Search Images Maps Play YouTube News Gmail Drive More »
Sign in
Screen reader users: click this link for accessible mode. Accessible mode has the same essential features but works better with your reader.

Patents

  1. Advanced Patent Search
Publication numberUS7676528 B2
Publication typeGrant
Application numberUS 11/231,762
Publication dateMar 9, 2010
Filing dateSep 22, 2005
Priority dateMar 31, 2005
Fee statusPaid
Also published asCN1926602A, CN100429694C, EP1730720A1, EP1730720A4, US20060221099, WO2006112060A1
Publication number11231762, 231762, US 7676528 B2, US 7676528B2, US-B2-7676528, US7676528 B2, US7676528B2
InventorsHaruhiko Okumura, Tetsuro Itakura, Hironori Minamizaki
Original AssigneeKabushiki Kaisha Toshiba
Export CitationBiBTeX, EndNote, RefMan
External Links: USPTO, USPTO Assignment, Espacenet
Image data processing apparatus and image data processing method
US 7676528 B2
Abstract
An image data processing apparatus includes: a data dividing unit dividing arithmetic image data into arithmetic pixel data corresponding to a signal line of a display device; an adder adding first data and second data; and a data delaying unit delaying the added data, wherein the first data is the divided arithmetic pixel data from the data dividing unit, and the second data is the delayed added arithmetic pixel data from the data delaying unit.
Images(27)
Previous page
Next page
Claims(1)
1. An image data processing apparatus, comprising:
a display device;
a first data dividing unit configured to divide arithmetic image data including arithmetic pixel data into first arithmetic pixel data corresponding to a first signal line of the display device;
a second data dividing unit configured to divide the arithmetic image data into second arithmetic pixel data corresponding to a second signal line of the display device;
a first adder having a first terminal to which first data being the first arithmetic pixel data is applied and a second terminal to which second data is applied, and configured to add the first data and the second data to form first added data;
a second adder having a third terminal to which third data is applied and a fourth terminal to which fourth data being the second arithmetic pixel data is applied, configured to add the third data and the fourth data to form second added data; a data delaying unit configured to delay the first added data;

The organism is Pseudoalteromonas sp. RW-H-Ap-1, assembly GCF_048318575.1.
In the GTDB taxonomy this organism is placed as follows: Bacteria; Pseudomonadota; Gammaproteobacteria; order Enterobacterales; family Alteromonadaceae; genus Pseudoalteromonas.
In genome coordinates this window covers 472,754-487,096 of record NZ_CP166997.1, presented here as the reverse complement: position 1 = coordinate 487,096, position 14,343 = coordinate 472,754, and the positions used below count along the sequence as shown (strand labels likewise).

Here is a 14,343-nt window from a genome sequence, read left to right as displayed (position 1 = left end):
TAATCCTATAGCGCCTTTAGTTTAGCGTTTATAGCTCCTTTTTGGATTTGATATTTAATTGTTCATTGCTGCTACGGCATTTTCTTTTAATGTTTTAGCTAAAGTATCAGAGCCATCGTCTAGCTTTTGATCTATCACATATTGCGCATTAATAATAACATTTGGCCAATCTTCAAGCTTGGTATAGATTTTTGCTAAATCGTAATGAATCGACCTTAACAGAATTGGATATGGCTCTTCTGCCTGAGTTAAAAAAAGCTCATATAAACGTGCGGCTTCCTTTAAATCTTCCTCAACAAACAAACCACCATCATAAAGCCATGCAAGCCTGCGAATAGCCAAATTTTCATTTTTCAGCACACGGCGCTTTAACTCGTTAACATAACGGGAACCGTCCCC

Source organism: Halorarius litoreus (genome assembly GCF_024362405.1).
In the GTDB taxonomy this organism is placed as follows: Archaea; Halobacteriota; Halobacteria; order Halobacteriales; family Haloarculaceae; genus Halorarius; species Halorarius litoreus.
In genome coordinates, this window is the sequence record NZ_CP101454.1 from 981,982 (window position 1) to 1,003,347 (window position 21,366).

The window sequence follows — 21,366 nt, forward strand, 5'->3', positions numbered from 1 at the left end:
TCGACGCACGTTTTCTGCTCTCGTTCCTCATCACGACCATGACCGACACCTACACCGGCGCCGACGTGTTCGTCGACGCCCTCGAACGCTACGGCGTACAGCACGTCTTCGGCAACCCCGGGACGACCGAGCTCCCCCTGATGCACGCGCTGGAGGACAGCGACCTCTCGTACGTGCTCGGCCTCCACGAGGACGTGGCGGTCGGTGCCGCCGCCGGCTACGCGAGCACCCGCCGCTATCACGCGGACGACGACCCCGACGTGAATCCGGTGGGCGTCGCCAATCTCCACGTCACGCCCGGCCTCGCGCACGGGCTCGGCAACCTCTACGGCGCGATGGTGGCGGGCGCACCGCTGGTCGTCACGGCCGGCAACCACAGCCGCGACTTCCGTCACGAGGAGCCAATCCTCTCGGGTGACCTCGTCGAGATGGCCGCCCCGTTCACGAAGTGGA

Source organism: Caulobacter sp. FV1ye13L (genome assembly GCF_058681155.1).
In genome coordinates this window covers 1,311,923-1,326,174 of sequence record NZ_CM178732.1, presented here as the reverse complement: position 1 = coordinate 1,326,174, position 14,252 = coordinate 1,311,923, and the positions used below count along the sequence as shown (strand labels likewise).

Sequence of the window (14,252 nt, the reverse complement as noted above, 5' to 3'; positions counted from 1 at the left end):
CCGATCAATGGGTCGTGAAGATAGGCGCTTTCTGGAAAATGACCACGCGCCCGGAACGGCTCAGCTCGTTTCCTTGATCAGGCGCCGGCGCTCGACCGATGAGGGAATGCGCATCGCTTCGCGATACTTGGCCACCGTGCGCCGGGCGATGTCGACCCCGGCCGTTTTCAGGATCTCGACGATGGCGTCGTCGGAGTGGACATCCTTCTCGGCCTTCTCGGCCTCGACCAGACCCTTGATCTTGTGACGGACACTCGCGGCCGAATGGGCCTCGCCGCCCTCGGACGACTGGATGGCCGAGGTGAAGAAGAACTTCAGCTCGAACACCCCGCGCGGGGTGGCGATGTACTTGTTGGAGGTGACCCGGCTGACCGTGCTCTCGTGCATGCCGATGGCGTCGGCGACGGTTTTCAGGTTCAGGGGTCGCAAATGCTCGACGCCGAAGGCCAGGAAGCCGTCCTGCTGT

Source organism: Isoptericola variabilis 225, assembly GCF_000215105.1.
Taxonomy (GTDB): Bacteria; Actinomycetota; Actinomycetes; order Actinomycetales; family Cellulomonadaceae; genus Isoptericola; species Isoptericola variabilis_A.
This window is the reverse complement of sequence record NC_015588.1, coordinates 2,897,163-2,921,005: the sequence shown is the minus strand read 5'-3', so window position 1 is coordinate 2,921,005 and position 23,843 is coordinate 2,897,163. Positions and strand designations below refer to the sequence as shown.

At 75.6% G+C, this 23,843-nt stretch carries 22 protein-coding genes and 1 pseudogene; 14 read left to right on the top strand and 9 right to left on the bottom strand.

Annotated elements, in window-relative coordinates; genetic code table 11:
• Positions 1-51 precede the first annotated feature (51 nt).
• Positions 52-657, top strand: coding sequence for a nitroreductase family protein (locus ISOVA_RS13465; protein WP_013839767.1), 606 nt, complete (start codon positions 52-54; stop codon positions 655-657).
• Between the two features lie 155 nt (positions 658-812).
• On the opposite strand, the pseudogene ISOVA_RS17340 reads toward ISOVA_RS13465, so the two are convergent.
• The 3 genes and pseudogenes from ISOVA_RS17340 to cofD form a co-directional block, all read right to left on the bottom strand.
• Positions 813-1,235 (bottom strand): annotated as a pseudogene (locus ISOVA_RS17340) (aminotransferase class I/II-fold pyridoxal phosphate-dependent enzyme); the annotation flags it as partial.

a selection signal generating unit configured to generate a selection signal based on the first added data, the delayed first added data, and the second added data; and
a switching element configured to selectively apply one of the delayed first added data from the data delaying unit and the second added data from the second adder, to the second terminal of said first adder, said switching element being controlled by the selection signal.
Description
CROSS REFERENCE TO THE INVENTION

This application is based upon and claims the benefit of priority from the prior Japanese Patent Application No. 2005-104011, filed on Mar. 31, 2005; the entire contents of which are incorporated herein by reference.

BACKGROUND OF THE INVENTION

1. Field of the Invention

The present invention relates to an image data processing apparatus and an image data processing method.

2. Description of the Related Art

As the size of a screen of the display device has become larger and its definition has become higher, more information volume has become necessary for driving a display device, and as a result, the frequency of a signal transmitted for driving the display device is becoming higher. Such an increase in data volume of the transmission signal (increase in frequency) will be a cause of EMI (Electro Magnetic Interference) to the vicinity of the display device. Therefore, a need for reducing the EMI ascribable to an electronic device having a display device has been increasing. As a method of reducing the EMI generated from an electronic device having a display device, “LVDS”, “Panel Link”, “SSCG”, and the like have been proposed (Nikkei Electronics, 1997.11.3 (no. 702), P123-P148).

SUMMARY OF THE INVENTION